Repairing small damaged areas

Instructions for carrying out a simple repair to Hypalon Fabric

Required Materials:

Hypalon Tube Material
Adhesive
Seam Roller
Thinners or Acetone
Latex Gloves
Eye Protection
Pencil
Sandpaper (80 grit)
Lint Free cloth

Safety First:

Always work in a well ventilated area.
Latex gloves, eye protection and a Respirator are highly recommended.

Introduction:

There are several different types of boat damage that will result in the need of a patch. The example is a 2" long cut which requires a patch on the outside. A tear in the fabric 12"+ will require a patch to be placed on the inside and out. An internal and external repair will need to be treated like two separate repairs, allowing the first to cure before adding the second.

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Step 1: Cut the Hypalon Tube Material patch to extend 2" from all sides of the damaged area. The patch shown is approximately 4" x 6" for the 2" long cut. Round all the corners - round corners do not catch and peel as easily as square corners

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Step 2: Trace the area of the patch with a pencil

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Step 3: Buff with sandpaper all the areas to be glued; the traced area on the boat and the underside of the patch piece. Buff off the traced line to ensure that all the borders are prepared for gluing. While buffing, a chalk-like dust will appear. Buff until this chalk-like substance no longer appears as a result from buffing. The buffed area should end up as a dull version of original colour. Do not buff down to the threads.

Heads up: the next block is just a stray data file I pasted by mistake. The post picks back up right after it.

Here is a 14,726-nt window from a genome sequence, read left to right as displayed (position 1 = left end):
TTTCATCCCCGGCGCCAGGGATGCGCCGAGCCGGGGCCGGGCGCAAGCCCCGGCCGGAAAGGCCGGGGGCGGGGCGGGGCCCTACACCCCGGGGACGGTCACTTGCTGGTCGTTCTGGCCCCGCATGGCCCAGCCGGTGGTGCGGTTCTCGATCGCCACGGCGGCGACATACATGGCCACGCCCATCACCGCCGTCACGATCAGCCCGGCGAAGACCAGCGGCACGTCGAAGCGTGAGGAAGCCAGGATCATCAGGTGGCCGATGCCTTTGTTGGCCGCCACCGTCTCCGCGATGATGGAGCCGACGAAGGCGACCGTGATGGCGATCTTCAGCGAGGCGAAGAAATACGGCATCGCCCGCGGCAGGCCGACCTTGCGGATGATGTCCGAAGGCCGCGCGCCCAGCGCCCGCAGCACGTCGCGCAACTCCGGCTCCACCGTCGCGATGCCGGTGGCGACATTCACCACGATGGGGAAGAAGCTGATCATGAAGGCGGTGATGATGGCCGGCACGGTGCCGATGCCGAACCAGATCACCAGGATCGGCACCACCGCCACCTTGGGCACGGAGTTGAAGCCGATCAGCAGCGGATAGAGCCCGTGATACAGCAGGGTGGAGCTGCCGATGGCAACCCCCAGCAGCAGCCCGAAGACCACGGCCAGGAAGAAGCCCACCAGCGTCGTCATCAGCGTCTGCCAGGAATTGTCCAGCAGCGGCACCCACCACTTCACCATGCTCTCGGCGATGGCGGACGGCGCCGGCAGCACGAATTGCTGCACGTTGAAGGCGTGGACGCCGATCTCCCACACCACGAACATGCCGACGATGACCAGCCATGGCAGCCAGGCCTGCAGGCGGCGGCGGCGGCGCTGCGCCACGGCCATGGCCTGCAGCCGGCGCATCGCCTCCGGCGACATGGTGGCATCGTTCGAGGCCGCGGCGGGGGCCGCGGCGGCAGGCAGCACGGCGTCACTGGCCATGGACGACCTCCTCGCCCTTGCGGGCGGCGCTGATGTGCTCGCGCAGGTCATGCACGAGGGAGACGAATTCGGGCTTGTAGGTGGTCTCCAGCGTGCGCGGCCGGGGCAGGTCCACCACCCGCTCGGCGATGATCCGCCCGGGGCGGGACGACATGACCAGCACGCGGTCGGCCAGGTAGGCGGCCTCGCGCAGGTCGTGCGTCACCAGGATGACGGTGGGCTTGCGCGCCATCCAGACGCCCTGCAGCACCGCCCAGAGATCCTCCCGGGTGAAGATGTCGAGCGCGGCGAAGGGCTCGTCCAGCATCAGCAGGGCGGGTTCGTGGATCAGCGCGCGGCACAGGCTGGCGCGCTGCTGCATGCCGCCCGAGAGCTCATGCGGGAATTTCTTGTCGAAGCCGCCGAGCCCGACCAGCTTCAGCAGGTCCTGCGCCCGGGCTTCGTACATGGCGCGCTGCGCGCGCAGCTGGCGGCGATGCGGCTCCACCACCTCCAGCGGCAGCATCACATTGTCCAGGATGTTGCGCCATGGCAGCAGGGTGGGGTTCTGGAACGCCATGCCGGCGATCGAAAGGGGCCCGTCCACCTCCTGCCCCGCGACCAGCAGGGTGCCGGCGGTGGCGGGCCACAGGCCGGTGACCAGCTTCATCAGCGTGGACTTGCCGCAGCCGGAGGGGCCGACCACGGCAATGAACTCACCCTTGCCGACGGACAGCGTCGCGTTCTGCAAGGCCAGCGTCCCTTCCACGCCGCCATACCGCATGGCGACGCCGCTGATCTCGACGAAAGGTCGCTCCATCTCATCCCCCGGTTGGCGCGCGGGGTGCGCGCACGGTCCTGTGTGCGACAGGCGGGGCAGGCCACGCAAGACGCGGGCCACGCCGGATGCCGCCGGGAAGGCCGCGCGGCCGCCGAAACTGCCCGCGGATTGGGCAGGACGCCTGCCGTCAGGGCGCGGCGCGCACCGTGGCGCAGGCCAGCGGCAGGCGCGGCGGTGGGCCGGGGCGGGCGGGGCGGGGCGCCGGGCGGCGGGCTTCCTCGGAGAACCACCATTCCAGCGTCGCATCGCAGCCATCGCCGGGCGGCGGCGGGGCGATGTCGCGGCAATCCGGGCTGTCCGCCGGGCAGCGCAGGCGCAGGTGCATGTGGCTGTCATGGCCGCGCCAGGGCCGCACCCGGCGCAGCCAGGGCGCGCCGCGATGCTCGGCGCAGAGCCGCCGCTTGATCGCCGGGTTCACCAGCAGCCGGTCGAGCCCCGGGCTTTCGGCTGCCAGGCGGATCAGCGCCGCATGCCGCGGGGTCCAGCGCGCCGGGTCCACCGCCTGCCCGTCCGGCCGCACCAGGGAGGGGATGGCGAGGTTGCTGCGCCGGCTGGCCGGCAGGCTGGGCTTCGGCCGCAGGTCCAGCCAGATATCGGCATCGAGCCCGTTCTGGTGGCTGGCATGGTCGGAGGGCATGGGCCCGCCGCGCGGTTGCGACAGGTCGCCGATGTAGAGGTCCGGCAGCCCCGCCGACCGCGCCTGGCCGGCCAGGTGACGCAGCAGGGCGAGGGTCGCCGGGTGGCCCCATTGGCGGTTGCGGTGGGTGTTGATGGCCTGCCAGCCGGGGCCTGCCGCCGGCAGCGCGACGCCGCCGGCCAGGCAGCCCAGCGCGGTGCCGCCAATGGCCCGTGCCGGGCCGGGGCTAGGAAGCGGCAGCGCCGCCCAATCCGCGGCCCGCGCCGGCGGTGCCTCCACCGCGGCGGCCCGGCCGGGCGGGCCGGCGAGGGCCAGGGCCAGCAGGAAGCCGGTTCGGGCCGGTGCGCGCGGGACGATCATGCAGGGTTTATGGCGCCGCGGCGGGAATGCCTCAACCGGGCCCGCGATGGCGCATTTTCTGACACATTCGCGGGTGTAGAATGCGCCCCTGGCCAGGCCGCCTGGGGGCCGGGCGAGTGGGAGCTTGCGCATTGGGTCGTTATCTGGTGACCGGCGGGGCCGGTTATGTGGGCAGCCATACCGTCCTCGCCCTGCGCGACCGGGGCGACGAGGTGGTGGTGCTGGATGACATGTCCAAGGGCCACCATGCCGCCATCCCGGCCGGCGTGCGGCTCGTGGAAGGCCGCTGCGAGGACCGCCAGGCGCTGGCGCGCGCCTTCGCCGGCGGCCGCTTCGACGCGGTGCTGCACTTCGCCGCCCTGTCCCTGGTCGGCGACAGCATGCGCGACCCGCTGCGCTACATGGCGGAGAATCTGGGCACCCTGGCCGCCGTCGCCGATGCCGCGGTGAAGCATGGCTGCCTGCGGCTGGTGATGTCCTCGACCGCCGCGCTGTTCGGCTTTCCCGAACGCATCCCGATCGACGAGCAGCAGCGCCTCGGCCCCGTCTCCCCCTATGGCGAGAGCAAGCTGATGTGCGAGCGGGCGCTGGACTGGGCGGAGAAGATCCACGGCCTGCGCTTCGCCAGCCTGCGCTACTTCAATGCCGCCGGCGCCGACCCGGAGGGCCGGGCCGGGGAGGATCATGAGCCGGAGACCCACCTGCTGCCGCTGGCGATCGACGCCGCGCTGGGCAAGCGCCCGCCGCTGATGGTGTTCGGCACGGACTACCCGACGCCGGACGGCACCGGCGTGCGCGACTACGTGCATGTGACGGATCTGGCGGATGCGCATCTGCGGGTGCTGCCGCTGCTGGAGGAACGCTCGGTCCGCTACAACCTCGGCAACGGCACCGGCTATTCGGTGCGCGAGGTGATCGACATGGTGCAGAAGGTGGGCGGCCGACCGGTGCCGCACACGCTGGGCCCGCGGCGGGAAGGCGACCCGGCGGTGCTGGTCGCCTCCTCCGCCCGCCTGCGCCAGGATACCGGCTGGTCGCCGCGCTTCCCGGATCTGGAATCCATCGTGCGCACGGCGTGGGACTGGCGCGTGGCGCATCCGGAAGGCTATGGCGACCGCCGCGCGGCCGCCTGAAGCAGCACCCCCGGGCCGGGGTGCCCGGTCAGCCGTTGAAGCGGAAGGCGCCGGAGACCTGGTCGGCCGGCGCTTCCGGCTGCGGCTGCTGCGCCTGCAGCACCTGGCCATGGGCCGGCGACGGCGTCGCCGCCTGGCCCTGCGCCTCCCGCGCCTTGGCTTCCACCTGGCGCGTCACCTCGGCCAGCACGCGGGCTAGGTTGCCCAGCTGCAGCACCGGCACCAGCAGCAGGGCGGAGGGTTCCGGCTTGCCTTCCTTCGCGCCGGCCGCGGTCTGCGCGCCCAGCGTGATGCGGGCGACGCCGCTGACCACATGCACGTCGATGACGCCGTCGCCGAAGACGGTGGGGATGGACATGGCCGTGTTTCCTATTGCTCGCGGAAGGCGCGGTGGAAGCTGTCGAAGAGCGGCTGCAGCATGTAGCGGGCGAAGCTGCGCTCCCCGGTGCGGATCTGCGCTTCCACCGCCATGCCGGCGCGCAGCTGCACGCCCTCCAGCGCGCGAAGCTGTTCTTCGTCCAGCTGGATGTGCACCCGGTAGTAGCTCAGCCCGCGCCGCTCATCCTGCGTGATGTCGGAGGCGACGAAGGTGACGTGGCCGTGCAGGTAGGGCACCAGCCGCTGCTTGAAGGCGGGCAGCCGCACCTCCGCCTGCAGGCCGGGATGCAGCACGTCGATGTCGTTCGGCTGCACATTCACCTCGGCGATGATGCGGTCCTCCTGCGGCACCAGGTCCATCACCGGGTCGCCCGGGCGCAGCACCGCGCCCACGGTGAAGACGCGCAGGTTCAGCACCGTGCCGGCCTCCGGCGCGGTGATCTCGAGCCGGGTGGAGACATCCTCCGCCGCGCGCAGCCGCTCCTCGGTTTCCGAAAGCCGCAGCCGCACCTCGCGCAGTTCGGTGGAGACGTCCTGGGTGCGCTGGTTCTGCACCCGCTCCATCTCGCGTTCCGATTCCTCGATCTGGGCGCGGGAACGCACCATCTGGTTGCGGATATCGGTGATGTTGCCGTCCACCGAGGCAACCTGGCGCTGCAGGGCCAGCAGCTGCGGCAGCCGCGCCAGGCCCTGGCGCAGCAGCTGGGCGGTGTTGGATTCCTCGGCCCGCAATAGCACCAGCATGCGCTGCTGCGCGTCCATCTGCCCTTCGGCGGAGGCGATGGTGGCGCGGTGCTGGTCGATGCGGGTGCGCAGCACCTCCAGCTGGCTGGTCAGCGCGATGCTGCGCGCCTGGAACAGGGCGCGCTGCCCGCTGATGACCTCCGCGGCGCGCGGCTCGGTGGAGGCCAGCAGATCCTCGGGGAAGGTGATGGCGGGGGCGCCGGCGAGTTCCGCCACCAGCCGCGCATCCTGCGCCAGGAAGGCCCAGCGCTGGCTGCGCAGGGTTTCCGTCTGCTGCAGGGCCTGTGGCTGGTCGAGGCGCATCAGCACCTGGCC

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Step 4: Clean the buffed surfaces with a lint free towel and either Thinners or acetone

Step 5: After the surfaces (damaged area on the boat and the underside of the patch pieces) have dried from the cleaning step, apply a very thin layer of adhesive to both surfaces

Step 6: After the first layer of glue is just beyond tacky, apply a very thin second layer of adhesive to both surfaces. Test for "just beyond tacky" with a gloved finger or by touching knuckles to the glued area. The glue should feel gummy, but should not stick to the gloved finger or knuckles. Do not use a bare finger, otherwise oil will be left behind. Drying times vary due to the different temperatures, humidity and the use of the hardener

Step 7: Adhere the surfaces after the second layer of glue is just beyond the tacky phase. Be careful with this step. Make sure to place the patch in the correct area. Hypalon adhesive is a contact cement, so once the surfaces have contacted they cannot be removed.

Step 8: Once the two surfaces are pressed together, apply pressure with the seam roller. Focus on the centre of the patch and work outward. Roll every millimetre of patch in multiple directions. This step is important because it forces air bubbles out and helps the two pieces of fabric to bond

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Step 9: Use a towel and thinners or acetone to wipe up any excess glue that was expelled from the patch edges whilst rolling.

Step 10: Allow the patch to cure. Curing times vary due to the different temperatures, humidity and the use of hardener. The optimal repair environment of above 15°C and below 50% humidity, allows for a curing time of 72 hours